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Intellectual Property Rights

  • By: Sabil Francis
  • In: Green Technology: An A-to-Z Guide
  • Edited by: Dustin Mulvaney
  • Subject:Environmental Sciences (general), Environmental Technology, Policy & Management

Several key conflicts over intellectual property rights have taken place in India, such as the challenge against the patenting of the healing properties of turmeric. The black turmeric pictured here is famous for its unique medicinal properties and is on the verge of extinction due to bio-piracy.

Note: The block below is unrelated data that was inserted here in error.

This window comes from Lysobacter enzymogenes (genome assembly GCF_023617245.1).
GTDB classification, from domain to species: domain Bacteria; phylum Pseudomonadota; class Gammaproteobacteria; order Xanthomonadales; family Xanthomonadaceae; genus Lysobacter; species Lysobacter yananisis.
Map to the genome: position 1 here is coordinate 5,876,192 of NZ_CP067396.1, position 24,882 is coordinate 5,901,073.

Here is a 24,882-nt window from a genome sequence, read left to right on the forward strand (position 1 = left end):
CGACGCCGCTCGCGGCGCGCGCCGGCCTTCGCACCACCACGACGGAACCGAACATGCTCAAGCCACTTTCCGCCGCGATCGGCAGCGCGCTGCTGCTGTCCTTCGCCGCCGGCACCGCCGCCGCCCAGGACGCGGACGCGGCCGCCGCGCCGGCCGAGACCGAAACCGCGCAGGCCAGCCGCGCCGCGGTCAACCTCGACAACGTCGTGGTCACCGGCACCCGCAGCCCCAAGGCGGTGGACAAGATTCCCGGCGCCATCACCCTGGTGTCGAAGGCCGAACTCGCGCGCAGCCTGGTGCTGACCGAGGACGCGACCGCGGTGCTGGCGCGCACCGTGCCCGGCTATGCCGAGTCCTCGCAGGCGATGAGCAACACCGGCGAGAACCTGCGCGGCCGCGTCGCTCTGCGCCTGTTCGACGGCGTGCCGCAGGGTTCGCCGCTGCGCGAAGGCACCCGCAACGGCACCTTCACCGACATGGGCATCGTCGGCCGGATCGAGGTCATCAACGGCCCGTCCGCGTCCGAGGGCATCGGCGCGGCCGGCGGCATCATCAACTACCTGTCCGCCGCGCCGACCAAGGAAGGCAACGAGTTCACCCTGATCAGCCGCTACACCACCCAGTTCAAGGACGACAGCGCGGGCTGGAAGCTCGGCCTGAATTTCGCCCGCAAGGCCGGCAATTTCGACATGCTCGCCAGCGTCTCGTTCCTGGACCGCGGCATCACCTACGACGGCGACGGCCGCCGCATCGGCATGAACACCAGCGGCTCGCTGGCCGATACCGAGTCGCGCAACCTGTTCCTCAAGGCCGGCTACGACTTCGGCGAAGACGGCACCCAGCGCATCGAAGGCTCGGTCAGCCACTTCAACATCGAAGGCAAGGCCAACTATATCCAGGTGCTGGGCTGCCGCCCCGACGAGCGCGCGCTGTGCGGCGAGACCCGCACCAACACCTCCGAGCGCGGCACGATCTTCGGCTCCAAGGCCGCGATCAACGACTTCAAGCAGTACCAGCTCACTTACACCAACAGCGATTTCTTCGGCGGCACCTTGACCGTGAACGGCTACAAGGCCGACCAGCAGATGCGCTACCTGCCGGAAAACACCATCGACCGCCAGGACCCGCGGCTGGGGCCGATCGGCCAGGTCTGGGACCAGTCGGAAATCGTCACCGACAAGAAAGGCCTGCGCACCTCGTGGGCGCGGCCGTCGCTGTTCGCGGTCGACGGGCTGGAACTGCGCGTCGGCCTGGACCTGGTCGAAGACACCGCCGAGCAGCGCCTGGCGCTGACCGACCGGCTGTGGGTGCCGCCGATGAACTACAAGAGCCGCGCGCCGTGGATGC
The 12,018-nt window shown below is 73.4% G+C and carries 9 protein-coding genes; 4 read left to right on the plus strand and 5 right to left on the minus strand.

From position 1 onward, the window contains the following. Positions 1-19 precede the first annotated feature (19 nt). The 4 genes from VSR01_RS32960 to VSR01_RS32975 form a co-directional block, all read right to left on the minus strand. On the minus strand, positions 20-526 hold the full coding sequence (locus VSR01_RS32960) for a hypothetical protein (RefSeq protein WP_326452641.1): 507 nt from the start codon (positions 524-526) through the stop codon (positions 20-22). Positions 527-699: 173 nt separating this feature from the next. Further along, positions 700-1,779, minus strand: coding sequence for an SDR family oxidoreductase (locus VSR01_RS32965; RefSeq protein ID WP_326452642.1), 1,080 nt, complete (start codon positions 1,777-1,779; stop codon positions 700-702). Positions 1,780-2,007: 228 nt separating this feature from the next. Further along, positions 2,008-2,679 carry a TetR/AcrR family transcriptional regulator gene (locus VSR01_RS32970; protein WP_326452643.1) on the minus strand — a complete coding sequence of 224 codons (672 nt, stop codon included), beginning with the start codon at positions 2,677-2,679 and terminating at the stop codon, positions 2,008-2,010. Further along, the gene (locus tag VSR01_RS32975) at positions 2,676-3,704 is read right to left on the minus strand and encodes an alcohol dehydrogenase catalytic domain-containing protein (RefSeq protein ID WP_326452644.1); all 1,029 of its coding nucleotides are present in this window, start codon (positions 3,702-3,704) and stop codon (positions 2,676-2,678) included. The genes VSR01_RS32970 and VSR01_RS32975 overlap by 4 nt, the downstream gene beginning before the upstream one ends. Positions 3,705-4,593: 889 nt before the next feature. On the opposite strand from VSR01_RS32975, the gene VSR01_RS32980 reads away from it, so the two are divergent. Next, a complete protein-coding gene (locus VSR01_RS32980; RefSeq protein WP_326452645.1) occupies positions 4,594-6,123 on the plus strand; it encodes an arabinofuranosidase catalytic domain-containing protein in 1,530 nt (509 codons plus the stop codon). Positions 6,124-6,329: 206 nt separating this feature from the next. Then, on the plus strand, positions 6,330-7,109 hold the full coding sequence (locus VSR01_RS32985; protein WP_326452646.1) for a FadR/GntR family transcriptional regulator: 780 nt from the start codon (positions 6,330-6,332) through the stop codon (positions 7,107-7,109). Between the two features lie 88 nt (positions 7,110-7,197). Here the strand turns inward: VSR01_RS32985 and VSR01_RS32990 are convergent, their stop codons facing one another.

Intellectual property rights (IPR) can be defined, in essence, as an attempt to extend tangible concepts such as property ownership to intangibles such as movies, music, knowledge, and even genes. Intellectual property is traditionally divided into two branches: industrial property and copyright. The Convention Establishing the World Intellectual Property Organization (WIPO), concluded in Stockholm on July 14, 1967 (Article 2(viii)) provi des that “intellectual property shall incl ude rights relating to: literary, artistic and scientific works, performances of per ...

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